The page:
A RevSportz Exclusive || Why India doesn’t win the big tournaments: Justin Langer contrasts with the Australian cricket psyche

Justin Langer. Source: X

Though his reputation as a player was built on being one of the most obdurate and consistent opening batsmen, Justin Langer won his biggest honour as coach in the T20 format, leading Australia to the World Cup in 2021 in Dubai. After differences of opinion with several senior players led to him leaving the Australia job, Langer spent time away from the game for a couple of years.

Now in charge of Lucknow Super Giants (LSG) in the Indian Premier League (IPL), he was certainly a name the BCCI might have been interested in as they look to appoint a new India coach after the T20 World Cup in June. But a national-team job isn’t on Langer’s radar, at least for now.

“When you coach a country, it’s all-encompassing,” he told RevSportz in an exclusive interview. “There’s a timeframe of two-three-four years, particularly now with T20 cricket, one-day cricket and Tests. It’s a full-on job. My first year coaching Australia, I was away from home 300 days of the year. It’s a very difficult job and you’ve got to be absolutely in that mindset.

“I had two years away from coaching and I really enjoyed that. I’ve loved every single minute of the IPL. It’s more fun winning than losing, that’s reality. It’s an extraordinary competition. You come here and the pressure is on from all angles. LSG are like a big family, and you hear that a lot with the franchise teams. There’s a knack to doing that when together for eight weeks. In fact, from the moment I met Mr [Sanjiv] Goenka in London in July, to now, it’s been so much fun. I’m very keen to stay coaching LSG as long as possible.”


But being a relative stranger to your loved ones is just one aspect of a national coach’s existence. “That’s only one of the stresses,” said Langer, who took on the Australia job after Sandpapergate in 2018 and walked away after retaining the Ashes in January 2022. “If you coach a state side back home or a BBL franchise, you have one-tenth of the population barracking for you. When you coach India or Australia, you have the whole country behind you.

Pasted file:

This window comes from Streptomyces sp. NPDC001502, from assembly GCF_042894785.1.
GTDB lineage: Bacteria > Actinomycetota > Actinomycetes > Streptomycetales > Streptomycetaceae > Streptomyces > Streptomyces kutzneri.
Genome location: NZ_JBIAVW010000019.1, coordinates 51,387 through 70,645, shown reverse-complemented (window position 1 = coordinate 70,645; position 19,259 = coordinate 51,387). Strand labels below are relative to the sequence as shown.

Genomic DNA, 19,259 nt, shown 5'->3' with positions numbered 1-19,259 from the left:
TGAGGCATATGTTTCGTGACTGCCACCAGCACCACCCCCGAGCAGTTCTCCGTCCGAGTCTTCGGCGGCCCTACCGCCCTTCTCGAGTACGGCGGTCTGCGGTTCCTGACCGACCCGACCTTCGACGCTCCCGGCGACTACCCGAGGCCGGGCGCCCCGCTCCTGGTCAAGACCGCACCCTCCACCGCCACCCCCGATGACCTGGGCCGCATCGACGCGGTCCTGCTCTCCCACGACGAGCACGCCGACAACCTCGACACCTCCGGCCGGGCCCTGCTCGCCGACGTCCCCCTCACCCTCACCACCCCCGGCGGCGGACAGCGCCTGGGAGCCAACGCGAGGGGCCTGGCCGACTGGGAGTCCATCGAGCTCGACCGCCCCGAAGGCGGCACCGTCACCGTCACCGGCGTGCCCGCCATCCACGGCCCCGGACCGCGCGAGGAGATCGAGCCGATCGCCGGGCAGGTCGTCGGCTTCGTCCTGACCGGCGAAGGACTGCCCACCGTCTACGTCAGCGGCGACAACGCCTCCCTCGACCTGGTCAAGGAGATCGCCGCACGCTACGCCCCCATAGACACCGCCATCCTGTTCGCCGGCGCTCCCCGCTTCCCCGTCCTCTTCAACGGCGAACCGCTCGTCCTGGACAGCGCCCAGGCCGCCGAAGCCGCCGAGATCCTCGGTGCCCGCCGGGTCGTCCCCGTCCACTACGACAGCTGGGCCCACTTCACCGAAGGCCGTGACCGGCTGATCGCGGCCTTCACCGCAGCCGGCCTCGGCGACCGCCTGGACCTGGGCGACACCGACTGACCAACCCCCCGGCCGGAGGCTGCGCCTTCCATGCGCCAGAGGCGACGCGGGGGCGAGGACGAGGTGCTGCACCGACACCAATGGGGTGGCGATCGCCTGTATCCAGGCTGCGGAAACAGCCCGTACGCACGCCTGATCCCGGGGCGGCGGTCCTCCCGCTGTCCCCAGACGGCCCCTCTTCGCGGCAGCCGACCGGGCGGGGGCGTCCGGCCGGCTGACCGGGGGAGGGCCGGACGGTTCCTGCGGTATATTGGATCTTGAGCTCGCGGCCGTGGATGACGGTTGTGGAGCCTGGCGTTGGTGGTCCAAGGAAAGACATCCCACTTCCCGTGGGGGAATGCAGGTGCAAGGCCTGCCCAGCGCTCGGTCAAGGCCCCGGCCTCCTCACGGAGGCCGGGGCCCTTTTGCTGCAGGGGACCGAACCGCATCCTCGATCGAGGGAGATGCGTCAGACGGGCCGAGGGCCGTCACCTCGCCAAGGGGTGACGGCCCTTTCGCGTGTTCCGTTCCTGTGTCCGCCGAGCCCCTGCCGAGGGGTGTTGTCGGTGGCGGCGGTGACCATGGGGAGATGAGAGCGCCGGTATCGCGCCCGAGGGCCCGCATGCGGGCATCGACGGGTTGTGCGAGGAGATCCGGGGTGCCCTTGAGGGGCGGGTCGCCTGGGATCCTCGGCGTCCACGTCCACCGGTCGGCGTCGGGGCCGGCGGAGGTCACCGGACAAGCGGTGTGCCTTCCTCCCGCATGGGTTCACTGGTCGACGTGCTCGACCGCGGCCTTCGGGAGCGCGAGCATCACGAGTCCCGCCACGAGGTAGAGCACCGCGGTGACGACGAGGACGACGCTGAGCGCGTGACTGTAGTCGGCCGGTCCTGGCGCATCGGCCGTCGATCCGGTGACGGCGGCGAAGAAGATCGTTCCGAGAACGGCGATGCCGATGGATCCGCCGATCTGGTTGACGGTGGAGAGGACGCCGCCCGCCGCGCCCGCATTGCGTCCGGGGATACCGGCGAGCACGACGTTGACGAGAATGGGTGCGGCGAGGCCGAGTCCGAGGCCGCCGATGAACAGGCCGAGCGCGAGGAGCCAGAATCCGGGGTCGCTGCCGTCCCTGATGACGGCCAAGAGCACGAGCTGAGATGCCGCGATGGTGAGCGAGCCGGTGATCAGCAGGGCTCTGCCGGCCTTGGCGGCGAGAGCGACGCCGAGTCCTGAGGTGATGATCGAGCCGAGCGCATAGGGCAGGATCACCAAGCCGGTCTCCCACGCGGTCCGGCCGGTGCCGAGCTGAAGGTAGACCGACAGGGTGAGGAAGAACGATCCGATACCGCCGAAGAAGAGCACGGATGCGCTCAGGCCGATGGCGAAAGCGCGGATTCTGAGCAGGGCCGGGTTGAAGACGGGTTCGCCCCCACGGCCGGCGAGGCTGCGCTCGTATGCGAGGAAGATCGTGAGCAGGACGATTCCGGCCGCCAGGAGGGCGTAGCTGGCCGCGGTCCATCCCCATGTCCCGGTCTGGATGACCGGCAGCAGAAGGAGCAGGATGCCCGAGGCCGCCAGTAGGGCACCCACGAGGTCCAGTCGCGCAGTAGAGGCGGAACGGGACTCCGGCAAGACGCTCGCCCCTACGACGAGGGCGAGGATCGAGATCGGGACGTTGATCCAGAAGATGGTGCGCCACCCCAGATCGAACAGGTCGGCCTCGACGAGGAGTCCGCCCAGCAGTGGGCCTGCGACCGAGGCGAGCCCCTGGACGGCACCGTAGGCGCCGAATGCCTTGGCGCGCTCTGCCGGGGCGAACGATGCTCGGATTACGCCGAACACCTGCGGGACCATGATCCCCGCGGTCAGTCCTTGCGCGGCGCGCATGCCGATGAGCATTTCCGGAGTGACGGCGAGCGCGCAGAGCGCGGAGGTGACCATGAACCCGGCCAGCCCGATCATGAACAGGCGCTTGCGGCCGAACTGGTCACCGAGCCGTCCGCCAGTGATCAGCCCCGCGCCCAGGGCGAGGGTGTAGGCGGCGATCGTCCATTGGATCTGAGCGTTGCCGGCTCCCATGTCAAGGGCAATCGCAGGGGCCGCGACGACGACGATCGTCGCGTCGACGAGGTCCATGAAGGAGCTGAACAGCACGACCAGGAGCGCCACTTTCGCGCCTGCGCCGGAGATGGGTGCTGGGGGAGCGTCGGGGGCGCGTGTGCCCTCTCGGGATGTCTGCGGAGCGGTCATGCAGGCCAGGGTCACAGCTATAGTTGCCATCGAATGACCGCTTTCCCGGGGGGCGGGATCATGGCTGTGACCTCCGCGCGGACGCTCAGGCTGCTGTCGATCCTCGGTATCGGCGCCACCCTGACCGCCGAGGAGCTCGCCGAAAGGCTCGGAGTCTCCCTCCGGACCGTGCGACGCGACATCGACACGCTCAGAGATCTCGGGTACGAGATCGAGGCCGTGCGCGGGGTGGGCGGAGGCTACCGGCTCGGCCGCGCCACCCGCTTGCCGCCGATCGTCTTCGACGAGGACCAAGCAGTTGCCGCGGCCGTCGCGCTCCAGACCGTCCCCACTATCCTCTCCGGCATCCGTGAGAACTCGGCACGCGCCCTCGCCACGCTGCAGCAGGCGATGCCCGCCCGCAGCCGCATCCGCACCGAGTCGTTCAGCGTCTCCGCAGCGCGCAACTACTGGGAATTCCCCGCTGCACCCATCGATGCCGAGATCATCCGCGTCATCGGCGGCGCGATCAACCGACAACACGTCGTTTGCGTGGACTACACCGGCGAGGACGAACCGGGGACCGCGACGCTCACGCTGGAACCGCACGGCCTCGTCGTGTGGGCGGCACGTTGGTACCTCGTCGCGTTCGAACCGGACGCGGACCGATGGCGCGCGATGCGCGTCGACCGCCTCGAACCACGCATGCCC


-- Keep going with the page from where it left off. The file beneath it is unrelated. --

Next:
“So, if you lose, the whole country goes into mourning. You also have this great expectation not only from the fans, but the media. The scrutiny is very, very intense, and you need to have your batteries fully charged to coach international teams. So, the next coach of India, whoever that might be, will need his batteries fully recharged, because when you get into that hot seat, you know you’re alive.”

India have gone more than a decade without winning a global trophy, and according to Langer, the solution lies in approaching the big games in a more relaxed state of mind. “Indian cricket fans are so passionate about the game, they so want to win, that you can feel it,” he said. “We’ve felt it here at LSG. We won a few games on the trot, we beat Sunrisers [Hyderabad], and we could feel this pressure building from all around.


“That’s why coaching the Indian international team would be such an incredible project. It’s not about talent, it’s about working out how to release the pressure in the big tournaments and big moments. There are other countries having the same issues. What I’ve learned about the Australian psyche over years is that while we’re so serious about winning every game we play, when you walk off the field, it’s like being in a nightclub the whole time.

“It’s so much fun. We’ve almost learned a way to release the pressure. When it comes to the crunch matches, the finals, players have to be relaxed. They have to be happy. There’s enough pressure already. That, to me, is the key to unlock for teams to be successful in the big tournaments.”

Also Read: ‘They’re the calmest, most peaceful, men on the planet: Justin Langer on the KL Rahul-Sanjiv Goenka chat